Author Archives: Bri Benvenuti

Molting and Migration

By: Alyssa Borowske @UConn In a recent publication in The Auk (found here), Alyssa Borowske, Chris Elphick, and Carina Gjerdrum looked at the effect that reproductive investment has on the timing of three events in the lives of male and … Continue reading

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“The Vandal”

By: Bri Benvenuti @ UNH  Introducing 2511-26781. Sporting University of Idaho black and yellow leg bands, this male Nelson’s Sparrow was nicknamed “The Vandal” during an observational study comparing the mating behavior between male Saltmarsh and Nelson’s Sparrows in New Hampshire. Banded … Continue reading

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SHARP Students Present at NEAFWA

Three SHARP students presented talks at the 72nd Annual Northeast Fish and Wildlife Conference (Annapolis MD, 5 April 2016).  Abstracts are available here.

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How many are there?

By: Chris Elphick @ UConn How many are there?  It seems like a simple question.  From a conservation standpoint, knowing the size of a population is central to deciding how rare a species is, how vulnerable it is, and what … Continue reading

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Canadian Sparrows – SHARP travels to Nova Scotia

By: Adrienne Kovach @UNH In July, while attending the annual meeting of the Association of Field Ornithologists, Society of Canadian Ornithologists, and Wilson Ornithological Society in Wolfville, Nova Scotia, several members of the SHARP team collected data on Canadian Maritime … Continue reading

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USFWS highlights nanotagging efforts

The U.S. Fish and Wildlife Service recently highlighted its collaborative effort with SHARP researchers to track saltmarsh sparrow migration using nanotags. https://usfwsnortheast.wordpress.com/2015/11/30/tiny-technology-thats-making-a-big-difference/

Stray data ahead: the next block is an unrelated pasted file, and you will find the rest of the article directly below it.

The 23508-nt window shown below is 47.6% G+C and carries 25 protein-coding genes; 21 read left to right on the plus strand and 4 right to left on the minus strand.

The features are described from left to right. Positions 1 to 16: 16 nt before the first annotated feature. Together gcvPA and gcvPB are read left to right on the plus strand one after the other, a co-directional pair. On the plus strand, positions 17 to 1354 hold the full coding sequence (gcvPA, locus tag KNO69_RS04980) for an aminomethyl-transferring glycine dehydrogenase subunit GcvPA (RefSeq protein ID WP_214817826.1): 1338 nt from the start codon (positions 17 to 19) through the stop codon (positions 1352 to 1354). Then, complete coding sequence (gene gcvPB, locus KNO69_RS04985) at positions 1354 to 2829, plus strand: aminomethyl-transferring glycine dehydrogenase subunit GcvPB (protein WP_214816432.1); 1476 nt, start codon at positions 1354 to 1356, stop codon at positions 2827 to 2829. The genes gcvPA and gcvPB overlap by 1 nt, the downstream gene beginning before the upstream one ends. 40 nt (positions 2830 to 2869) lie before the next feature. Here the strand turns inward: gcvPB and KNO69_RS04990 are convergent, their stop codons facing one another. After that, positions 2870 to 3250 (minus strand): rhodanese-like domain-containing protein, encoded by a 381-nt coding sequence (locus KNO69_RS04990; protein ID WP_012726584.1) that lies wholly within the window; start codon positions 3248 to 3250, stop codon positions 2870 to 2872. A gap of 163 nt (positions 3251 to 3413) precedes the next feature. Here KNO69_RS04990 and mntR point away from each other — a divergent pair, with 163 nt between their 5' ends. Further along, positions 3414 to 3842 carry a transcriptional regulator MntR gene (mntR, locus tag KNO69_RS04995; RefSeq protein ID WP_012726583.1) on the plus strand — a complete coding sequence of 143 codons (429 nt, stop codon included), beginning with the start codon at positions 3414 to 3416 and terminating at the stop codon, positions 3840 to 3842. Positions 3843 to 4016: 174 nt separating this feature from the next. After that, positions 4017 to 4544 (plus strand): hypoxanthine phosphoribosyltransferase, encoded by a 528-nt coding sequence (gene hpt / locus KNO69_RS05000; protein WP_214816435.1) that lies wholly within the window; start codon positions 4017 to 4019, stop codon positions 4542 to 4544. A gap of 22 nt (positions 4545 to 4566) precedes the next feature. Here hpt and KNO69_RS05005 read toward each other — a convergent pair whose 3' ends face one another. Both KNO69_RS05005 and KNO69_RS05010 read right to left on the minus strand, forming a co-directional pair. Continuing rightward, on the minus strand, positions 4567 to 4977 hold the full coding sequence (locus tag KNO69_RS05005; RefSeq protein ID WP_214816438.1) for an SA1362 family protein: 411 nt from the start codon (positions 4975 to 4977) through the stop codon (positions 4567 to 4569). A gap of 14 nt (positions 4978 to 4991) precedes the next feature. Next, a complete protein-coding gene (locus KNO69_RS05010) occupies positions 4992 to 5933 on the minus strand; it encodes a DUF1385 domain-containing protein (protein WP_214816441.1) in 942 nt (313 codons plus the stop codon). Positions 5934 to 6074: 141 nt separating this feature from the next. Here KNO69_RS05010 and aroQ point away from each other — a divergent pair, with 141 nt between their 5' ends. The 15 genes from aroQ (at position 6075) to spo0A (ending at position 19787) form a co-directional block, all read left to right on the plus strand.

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Floating into Fall – Habitat Islands for Sparrows

By: Bri Benvenuti @UNH Over the past two summers, we’ve been experimenting with the use of floating habitat islands for increasing the nesting success of Saltmarsh Sparrows (i.e. via decreasing nest flooding). We view this as one of several possible short-term, targeted … Continue reading

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Invertebrates on the Marsh

By: Laura Garey @UMaine The exclosures are back again! An exclosure is a structure that excludes birds from a small area of the marsh to study the impact marsh birds have on their food source, which mostly consists of invertebrates. With … Continue reading

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Floating Islands 2.0

By: Bri Benvenuti @UNH With sea-level on the rise, Saltmarsh Sparrows are facing new challenges when it comes to nesting success.  As ground nesting birds, they are highly vulnerable to nest failure due to flooding by spring tides, which are … Continue reading

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3 years and 15,000km later—just your average Nelson’s sparrow

By: Kate Ruskin @UMaine Here at SHARP, we’re working on putting together the data from 2011-2014 for various analyses.  UConn PhD student Alyssa Borowske has been collecting information on birds that were captured both in the breeding grounds in the … Continue reading

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